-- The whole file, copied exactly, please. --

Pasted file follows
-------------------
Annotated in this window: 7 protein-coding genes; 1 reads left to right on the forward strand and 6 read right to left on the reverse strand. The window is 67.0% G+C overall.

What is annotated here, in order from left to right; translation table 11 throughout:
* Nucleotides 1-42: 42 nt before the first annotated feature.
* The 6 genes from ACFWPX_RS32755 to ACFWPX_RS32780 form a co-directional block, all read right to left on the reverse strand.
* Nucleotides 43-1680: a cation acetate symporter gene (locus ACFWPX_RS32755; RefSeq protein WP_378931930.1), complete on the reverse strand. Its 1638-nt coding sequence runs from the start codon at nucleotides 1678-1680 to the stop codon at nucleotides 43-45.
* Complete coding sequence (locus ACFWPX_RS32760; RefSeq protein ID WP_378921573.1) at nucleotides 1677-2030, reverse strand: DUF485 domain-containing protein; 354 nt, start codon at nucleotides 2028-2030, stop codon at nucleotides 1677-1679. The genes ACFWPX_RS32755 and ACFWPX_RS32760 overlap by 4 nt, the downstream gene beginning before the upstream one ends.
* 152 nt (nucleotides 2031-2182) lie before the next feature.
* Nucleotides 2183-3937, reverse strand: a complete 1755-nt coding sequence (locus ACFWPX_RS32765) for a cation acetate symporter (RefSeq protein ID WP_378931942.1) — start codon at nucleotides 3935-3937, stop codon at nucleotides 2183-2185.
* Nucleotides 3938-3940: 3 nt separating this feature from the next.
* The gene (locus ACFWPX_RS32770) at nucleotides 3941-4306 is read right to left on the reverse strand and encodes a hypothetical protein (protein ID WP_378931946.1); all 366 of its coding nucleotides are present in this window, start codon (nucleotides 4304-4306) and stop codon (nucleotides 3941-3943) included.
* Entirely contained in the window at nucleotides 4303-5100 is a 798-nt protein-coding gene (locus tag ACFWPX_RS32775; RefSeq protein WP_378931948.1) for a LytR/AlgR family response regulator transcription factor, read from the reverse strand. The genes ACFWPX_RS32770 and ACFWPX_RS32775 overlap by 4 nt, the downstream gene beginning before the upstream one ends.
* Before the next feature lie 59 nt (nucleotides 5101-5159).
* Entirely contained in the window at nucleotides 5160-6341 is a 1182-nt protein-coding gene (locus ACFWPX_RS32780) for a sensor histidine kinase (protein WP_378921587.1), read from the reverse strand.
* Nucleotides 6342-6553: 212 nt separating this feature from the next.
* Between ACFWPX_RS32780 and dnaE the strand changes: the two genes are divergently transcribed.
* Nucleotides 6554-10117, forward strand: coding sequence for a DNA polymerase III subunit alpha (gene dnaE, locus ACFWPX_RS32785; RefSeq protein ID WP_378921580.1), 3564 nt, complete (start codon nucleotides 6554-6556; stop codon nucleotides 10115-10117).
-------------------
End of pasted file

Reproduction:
Annotated in this window: 7 protein-coding genes; 1 reads left to right on the forward strand and 6 read right to left on the reverse strand. The window is 67.0% G+C overall.

What is annotated here, in order from left to right; translation table 11 throughout:
* Nucleotides 1-42: 42 nt before the first annotated feature.
* The 6 genes from ACFWPX_RS32755 to ACFWPX_RS32780 form a co-directional block, all read right to left on the reverse strand.
* Nucleotides 43-1680: a cation acetate symporter gene (locus ACFWPX_RS32755; RefSeq protein WP_378931930.1), complete on the reverse strand. Its 1638-nt coding sequence runs from the start codon at nucleotides 1678-1680 to the stop codon at nucleotides 43-45.
* Complete coding sequence (locus ACFWPX_RS32760; RefSeq protein ID WP_378921573.1) at nucleotides 1677-2030, reverse strand: DUF485 domain-containing protein; 354 nt, start codon at nucleotides 2028-2030, stop codon at nucleotides 1677-1679. The genes ACFWPX_RS32755 and ACFWPX_RS32760 overlap by 4 nt, the downstream gene beginning before the upstream one ends.
* 152 nt (nucleotides 2031-2182) lie before the next feature.
* Nucleotides 2183-3937, reverse strand: a complete 1755-nt coding sequence (locus ACFWPX_RS32765) for a cation acetate symporter (RefSeq protein ID WP_378931942.1) — start codon at nucleotides 3935-3937, stop codon at nucleotides 2183-2185.
* Nucleotides 3938-3940: 3 nt separating this feature from the next.
* The gene (locus ACFWPX_RS32770) at nucleotides 3941-4306 is read right to left on the reverse strand and encodes a hypothetical protein (protein ID WP_378931946.1); all 366 of its coding nucleotides are present in this window, start codon (nucleotides 4304-4306) and stop codon (nucleotides 3941-3943) included.
* Entirely contained in the window at nucleotides 4303-5100 is a 798-nt protein-coding gene (locus tag ACFWPX_RS32775; RefSeq protein WP_378931948.1) for a LytR/AlgR family response regulator transcription factor, read from the reverse strand. The genes ACFWPX_RS32770 and ACFWPX_RS32775 overlap by 4 nt, the downstream gene beginning before the upstream one ends.
* Before the next feature lie 59 nt (nucleotides 5101-5159).
* Entirely contained in the window at nucleotides 5160-6341 is a 1182-nt protein-coding gene (locus ACFWPX_RS32780) for a sensor histidine kinase (protein WP_378921587.1), read from the reverse strand.
* Nucleotides 6342-6553: 212 nt separating this feature from the next.
* Between ACFWPX_RS32780 and dnaE the strand changes: the two genes are divergently transcribed.
* Nucleotides 6554-10117, forward strand: coding sequence for a DNA polymerase III subunit alpha (gene dnaE, locus ACFWPX_RS32785; RefSeq protein ID WP_378921580.1), 3564 nt, complete (start codon nucleotides 6554-6556; stop codon nucleotides 10115-10117).